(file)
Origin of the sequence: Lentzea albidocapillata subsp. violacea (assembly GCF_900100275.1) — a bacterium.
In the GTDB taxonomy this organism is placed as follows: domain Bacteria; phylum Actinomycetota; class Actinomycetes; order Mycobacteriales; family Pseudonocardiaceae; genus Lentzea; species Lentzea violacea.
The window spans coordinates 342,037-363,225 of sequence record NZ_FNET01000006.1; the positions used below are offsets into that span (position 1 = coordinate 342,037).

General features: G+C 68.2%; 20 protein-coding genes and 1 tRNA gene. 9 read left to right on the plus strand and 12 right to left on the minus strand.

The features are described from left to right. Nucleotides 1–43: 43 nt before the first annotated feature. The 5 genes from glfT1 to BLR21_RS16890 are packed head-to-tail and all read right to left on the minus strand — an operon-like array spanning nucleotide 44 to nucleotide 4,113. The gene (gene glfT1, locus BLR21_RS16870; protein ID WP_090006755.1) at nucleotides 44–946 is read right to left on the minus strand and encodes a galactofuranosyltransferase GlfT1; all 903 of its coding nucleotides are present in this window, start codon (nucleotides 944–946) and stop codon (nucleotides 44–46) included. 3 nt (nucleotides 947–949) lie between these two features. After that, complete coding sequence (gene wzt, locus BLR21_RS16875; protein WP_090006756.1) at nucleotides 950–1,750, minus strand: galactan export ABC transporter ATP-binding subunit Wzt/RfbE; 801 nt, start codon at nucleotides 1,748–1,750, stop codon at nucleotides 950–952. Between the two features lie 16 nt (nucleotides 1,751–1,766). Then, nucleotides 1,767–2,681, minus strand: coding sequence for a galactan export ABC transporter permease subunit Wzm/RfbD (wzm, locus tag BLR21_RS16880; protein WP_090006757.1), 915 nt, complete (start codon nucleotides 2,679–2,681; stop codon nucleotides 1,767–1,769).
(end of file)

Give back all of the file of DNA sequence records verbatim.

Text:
Origin of the sequence: Lentzea albidocapillata subsp. violacea (assembly GCF_900100275.1) — a bacterium.
In the GTDB taxonomy this organism is placed as follows: domain Bacteria; phylum Actinomycetota; class Actinomycetes; order Mycobacteriales; family Pseudonocardiaceae; genus Lentzea; species Lentzea violacea.
The window spans coordinates 342,037-363,225 of sequence record NZ_FNET01000006.1; the positions used below are offsets into that span (position 1 = coordinate 342,037).

General features: G+C 68.2%; 20 protein-coding genes and 1 tRNA gene. 9 read left to right on the plus strand and 12 right to left on the minus strand.

The features are described from left to right. Nucleotides 1–43: 43 nt before the first annotated feature. The 5 genes from glfT1 to BLR21_RS16890 are packed head-to-tail and all read right to left on the minus strand — an operon-like array spanning nucleotide 44 to nucleotide 4,113. The gene (gene glfT1, locus BLR21_RS16870; protein ID WP_090006755.1) at nucleotides 44–946 is read right to left on the minus strand and encodes a galactofuranosyltransferase GlfT1; all 903 of its coding nucleotides are present in this window, start codon (nucleotides 944–946) and stop codon (nucleotides 44–46) included. 3 nt (nucleotides 947–949) lie between these two features. After that, complete coding sequence (gene wzt, locus BLR21_RS16875; protein WP_090006756.1) at nucleotides 950–1,750, minus strand: galactan export ABC transporter ATP-binding subunit Wzt/RfbE; 801 nt, start codon at nucleotides 1,748–1,750, stop codon at nucleotides 950–952. Between the two features lie 16 nt (nucleotides 1,751–1,766). Then, nucleotides 1,767–2,681, minus strand: coding sequence for a galactan export ABC transporter permease subunit Wzm/RfbD (wzm, locus tag BLR21_RS16880; protein WP_090006757.1), 915 nt, complete (start codon nucleotides 2,679–2,681; stop codon nucleotides 1,767–1,769).